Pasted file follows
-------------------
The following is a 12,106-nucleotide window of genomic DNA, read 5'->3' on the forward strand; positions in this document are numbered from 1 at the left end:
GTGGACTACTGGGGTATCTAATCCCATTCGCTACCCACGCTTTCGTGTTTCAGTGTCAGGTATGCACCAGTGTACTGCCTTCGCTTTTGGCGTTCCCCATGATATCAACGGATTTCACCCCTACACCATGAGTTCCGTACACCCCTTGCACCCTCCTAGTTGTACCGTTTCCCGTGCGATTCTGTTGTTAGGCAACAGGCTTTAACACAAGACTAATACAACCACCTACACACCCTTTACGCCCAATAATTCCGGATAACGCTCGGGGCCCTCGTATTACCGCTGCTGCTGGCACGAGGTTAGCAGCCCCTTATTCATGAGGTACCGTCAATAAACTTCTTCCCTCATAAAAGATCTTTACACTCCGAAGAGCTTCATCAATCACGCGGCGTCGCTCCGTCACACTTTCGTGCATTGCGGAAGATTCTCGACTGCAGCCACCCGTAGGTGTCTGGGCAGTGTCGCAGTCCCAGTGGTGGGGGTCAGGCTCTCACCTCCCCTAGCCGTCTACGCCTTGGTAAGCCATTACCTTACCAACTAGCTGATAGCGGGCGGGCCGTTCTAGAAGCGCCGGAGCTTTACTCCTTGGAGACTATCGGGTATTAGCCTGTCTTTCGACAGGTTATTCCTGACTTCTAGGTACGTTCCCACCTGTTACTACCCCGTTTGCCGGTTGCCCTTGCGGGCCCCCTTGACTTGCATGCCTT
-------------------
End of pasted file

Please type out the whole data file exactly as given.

The following is a 12,106-nucleotide window of genomic DNA, read 5'->3' on the forward strand; positions in this document are numbered from 1 at the left end:
GTGGACTACTGGGGTATCTAATCCCATTCGCTACCCACGCTTTCGTGTTTCAGTGTCAGGTATGCACCAGTGTACTGCCTTCGCTTTTGGCGTTCCCCATGATATCAACGGATTTCACCCCTACACCATGAGTTCCGTACACCCCTTGCACCCTCCTAGTTGTACCGTTTCCCGTGCGATTCTGTTGTTAGGCAACAGGCTTTAACACAAGACTAATACAACCACCTACACACCCTTTACGCCCAATAATTCCGGATAACGCTCGGGGCCCTCGTATTACCGCTGCTGCTGGCACGAGGTTAGCAGCCCCTTATTCATGAGGTACCGTCAATAAACTTCTTCCCTCATAAAAGATCTTTACACTCCGAAGAGCTTCATCAATCACGCGGCGTCGCTCCGTCACACTTTCGTGCATTGCGGAAGATTCTCGACTGCAGCCACCCGTAGGTGTCTGGGCAGTGTCGCAGTCCCAGTGGTGGGGGTCAGGCTCTCACCTCCCCTAGCCGTCTACGCCTTGGTAAGCCATTACCTTACCAACTAGCTGATAGCGGGCGGGCCGTTCTAGAAGCGCCGGAGCTTTACTCCTTGGAGACTATCGGGTATTAGCCTGTCTTTCGACAGGTTATTCCTGACTTCTAGGTACGTTCCCACCTGTTACTACCCCGTTTGCCGGTTGCCCTTGCGGGCCCCCTTGACTTGCATGCCTT